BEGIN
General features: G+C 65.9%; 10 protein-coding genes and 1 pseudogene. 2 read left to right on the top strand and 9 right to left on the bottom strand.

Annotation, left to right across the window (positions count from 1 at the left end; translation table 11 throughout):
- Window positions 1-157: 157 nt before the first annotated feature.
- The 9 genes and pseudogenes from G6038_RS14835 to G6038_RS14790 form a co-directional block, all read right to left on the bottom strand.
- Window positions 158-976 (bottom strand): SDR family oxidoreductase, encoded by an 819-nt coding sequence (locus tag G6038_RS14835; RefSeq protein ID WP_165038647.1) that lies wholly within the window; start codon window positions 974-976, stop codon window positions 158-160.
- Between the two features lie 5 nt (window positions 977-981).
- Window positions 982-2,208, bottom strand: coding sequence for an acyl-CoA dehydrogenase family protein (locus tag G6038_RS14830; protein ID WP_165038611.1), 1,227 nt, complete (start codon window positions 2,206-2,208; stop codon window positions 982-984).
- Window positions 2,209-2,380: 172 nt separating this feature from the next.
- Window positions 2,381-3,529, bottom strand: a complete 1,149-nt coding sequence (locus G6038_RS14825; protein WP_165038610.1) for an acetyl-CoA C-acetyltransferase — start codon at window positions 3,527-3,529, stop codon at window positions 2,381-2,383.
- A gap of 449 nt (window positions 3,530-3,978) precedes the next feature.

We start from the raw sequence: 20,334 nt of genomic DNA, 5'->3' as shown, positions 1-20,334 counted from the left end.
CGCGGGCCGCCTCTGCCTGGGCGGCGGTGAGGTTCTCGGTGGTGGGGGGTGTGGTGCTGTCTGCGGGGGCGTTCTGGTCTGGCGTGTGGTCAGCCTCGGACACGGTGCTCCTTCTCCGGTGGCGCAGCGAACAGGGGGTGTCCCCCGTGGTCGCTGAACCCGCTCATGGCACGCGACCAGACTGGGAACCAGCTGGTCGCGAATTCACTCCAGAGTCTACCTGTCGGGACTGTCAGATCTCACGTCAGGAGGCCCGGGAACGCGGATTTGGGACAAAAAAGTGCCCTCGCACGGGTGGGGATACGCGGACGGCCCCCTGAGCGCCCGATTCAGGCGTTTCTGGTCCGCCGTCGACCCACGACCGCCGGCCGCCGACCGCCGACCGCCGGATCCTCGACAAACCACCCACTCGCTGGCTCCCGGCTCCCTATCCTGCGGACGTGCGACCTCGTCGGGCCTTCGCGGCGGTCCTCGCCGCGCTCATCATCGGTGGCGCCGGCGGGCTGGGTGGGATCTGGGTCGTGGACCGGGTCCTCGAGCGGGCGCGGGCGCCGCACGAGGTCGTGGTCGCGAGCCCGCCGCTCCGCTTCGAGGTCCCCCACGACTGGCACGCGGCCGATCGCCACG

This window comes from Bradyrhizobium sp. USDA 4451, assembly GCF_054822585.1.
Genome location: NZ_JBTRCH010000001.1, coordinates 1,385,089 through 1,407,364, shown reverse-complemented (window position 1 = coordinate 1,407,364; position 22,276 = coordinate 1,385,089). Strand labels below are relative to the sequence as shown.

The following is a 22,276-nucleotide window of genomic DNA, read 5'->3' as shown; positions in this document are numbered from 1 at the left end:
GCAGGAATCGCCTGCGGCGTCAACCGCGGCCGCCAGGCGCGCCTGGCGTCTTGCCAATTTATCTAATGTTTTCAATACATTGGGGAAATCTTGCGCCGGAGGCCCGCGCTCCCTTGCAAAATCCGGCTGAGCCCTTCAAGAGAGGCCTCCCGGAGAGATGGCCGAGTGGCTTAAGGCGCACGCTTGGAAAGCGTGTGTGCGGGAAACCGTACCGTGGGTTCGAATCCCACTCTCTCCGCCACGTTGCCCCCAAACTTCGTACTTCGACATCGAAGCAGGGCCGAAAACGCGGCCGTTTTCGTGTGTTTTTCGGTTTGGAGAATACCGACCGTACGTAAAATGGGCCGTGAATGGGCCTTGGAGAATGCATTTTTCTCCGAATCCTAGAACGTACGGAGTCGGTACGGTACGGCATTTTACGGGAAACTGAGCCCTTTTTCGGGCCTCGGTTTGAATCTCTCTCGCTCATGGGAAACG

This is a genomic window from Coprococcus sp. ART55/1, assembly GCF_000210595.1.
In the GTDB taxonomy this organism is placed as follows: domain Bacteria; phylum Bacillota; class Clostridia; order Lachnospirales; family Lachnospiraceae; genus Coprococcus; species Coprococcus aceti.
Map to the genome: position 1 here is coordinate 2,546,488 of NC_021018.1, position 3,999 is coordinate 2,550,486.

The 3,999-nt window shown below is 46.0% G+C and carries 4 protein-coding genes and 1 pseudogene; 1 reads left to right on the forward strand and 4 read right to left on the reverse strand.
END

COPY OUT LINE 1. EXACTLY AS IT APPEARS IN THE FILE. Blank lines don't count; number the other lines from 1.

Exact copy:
General features: G+C 65.9%; 10 protein-coding genes and 1 pseudogene. 2 read left to right on the top strand and 9 right to left on the bottom strand.